When one of your employee’s hands you a Resignation Letter, your first instinct might be to feel defensive. After all, this will likely cause you to have more work to do in delegating their tasks, backfilling their position, and going through any relevant paperwork. However, negative offboarding can actually do much more harm than good, and you (and your company) can glean more benefits from creating a positive offboarding experience, instead.

In this post, we’ll review why you and your company should strive to make employees who are leaving feel valued and appreciated and how to do it in order to benefit the business you work for now, and in the future.  

What is Offboarding?

Just as onboarding is the process you go through with a new employee to welcome them to the team and introduce them to their new role when they are hired, offboarding is the process of navigating the end of someone’s employment with your company.

It can include things like delegating work, preparing handoff material, exit interviews, and more.

Positive offboarding involves doing your best to make the experience of leaving your company positive for the person who has resigned, but also for their reports and coworkers.

While it may seem like this is more for the benefit of the employee than for the company, positive offboarding actually provides a number of subtle yet impactful ways for you to increase retention, boost morale, and improve your reputation as an employer.

How Does Positive Offboarding Help Employers?

Every time an employee leaves, it is an opportunity for you, as an employer, to show that person and the rest of your staff what kind of a manager you are.

If you take their departure personally and behave coldly or negatively towards the employee, it demonstrates to other workers that they are only valued as long as they are working for your company, and that your appreciation for the time and effort they have put in over the years ends as soon as they choose to pursue another path. This can be detrimental to morale and will only increase unhappiness and dissatisfaction over time. Instead, employers should take the time to show a departing employee how their work positively impacted the company.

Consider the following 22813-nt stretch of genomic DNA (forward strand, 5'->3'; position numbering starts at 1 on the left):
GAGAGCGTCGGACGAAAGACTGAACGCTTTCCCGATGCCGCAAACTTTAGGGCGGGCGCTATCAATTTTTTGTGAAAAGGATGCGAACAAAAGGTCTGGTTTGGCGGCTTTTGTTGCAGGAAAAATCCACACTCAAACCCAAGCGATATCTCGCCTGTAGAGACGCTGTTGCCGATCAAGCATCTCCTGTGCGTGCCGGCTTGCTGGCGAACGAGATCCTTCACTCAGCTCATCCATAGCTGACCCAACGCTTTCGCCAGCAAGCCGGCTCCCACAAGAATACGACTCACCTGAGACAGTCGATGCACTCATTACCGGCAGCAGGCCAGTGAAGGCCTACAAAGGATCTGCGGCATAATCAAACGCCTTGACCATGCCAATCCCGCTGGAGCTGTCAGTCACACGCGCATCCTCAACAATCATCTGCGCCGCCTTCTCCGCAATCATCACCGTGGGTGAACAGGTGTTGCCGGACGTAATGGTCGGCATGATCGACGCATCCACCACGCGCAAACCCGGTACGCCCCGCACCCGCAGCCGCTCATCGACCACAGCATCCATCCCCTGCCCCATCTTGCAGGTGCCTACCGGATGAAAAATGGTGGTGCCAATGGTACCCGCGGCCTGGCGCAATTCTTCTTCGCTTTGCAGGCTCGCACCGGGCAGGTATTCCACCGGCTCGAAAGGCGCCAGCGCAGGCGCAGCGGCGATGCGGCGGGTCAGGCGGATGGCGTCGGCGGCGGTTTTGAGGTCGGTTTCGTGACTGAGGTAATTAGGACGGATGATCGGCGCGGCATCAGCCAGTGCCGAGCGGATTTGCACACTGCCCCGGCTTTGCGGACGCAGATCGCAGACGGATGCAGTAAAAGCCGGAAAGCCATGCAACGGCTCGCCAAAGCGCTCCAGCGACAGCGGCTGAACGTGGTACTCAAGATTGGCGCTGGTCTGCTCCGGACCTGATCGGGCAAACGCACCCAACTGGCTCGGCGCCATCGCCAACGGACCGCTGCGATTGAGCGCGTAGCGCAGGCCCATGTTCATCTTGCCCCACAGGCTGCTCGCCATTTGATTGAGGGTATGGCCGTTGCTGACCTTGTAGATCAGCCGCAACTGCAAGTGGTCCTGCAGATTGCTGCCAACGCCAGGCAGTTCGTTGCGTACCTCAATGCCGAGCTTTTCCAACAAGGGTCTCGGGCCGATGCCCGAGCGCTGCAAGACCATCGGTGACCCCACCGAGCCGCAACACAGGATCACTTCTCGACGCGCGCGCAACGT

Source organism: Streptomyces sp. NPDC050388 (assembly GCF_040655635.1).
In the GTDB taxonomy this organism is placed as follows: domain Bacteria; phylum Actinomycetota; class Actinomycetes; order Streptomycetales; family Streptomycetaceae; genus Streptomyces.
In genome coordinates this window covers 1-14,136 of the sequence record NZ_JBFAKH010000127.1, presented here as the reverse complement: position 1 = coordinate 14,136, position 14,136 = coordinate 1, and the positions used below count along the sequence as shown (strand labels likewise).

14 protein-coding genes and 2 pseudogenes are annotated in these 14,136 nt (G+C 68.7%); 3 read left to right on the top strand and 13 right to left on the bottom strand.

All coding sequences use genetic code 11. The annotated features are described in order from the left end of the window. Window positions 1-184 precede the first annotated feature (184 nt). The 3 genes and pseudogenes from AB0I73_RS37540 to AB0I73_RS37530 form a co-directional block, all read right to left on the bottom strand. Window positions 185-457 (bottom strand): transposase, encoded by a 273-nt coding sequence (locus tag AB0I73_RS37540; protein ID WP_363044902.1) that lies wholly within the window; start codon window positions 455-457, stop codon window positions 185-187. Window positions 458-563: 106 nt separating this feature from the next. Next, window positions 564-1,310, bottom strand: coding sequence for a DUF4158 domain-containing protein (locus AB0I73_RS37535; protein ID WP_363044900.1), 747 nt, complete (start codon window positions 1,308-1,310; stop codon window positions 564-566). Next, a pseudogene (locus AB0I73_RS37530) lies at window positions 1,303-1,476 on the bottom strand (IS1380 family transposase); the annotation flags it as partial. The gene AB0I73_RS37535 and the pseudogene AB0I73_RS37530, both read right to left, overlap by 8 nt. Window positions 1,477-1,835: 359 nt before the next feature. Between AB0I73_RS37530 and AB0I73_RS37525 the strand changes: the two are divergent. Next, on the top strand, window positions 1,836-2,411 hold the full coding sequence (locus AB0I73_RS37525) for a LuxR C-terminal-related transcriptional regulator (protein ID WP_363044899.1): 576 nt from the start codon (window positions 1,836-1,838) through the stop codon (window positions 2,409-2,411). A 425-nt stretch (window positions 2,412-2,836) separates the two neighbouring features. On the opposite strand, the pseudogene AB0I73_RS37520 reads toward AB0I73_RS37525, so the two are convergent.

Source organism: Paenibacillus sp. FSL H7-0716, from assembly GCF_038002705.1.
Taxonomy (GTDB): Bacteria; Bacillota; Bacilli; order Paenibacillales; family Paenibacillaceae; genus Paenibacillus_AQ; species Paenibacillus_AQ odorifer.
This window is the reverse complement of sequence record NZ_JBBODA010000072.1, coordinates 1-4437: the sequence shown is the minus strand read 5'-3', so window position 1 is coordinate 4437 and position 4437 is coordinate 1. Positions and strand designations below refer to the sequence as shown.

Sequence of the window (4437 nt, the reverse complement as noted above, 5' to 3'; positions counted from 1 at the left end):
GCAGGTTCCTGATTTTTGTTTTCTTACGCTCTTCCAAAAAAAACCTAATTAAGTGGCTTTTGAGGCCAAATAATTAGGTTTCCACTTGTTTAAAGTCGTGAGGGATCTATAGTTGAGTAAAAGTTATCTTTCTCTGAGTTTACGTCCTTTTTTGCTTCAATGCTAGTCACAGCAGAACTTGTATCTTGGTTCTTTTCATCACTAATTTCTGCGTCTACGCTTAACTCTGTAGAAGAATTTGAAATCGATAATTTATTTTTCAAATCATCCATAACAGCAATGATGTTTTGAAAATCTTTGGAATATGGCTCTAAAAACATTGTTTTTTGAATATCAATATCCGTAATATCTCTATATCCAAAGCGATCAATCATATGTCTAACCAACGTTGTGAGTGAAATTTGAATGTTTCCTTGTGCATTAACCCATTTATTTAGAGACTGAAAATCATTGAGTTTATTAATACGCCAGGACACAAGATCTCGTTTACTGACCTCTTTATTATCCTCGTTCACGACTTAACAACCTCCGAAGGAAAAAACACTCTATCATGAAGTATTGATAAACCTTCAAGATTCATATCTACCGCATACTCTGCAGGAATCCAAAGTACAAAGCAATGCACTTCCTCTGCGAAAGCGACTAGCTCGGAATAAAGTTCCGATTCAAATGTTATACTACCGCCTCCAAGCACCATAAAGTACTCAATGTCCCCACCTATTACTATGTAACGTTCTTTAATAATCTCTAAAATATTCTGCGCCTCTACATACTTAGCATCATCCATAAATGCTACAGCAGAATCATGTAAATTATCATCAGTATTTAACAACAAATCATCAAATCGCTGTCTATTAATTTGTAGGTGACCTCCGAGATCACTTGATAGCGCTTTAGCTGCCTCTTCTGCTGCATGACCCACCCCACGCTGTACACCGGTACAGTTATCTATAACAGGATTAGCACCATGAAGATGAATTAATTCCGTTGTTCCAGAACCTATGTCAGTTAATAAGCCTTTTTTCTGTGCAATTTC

Different people have different goals in their lives and employers should have a realistic view of both turnover and retention. It’s very rare that an employee will spend their entire career at a given company, so if you focus on being a part of someone’s professional journey and help them to get where they want to be, your employees will appreciate you more and be less affected when someone leaves to pursue another opportunity.

Aside from aiding to boost morale, positive offboarding can also provide other benefits such as:

  • Glowing reviews on websites like Glassdoor
  • Employees who return to work for you again in the future
  • Referrals for high-quality new hires from past employees
  • Help with training and onboarding a backfill position
  • Feedback for how to improve overall (for example, if an employee leaves due to lack of growth, look into how you could expand the responsibilities of that role in the future)
  • A positive employer brand (if other people hear how about how well you treat past and present employees, they are more likely to want to work for you)

How Can Employers Make Offboarding Positive?

Now that you understand some of the benefits of positive offboarding, you may be wondering how to make quitting a positive experience for your employees.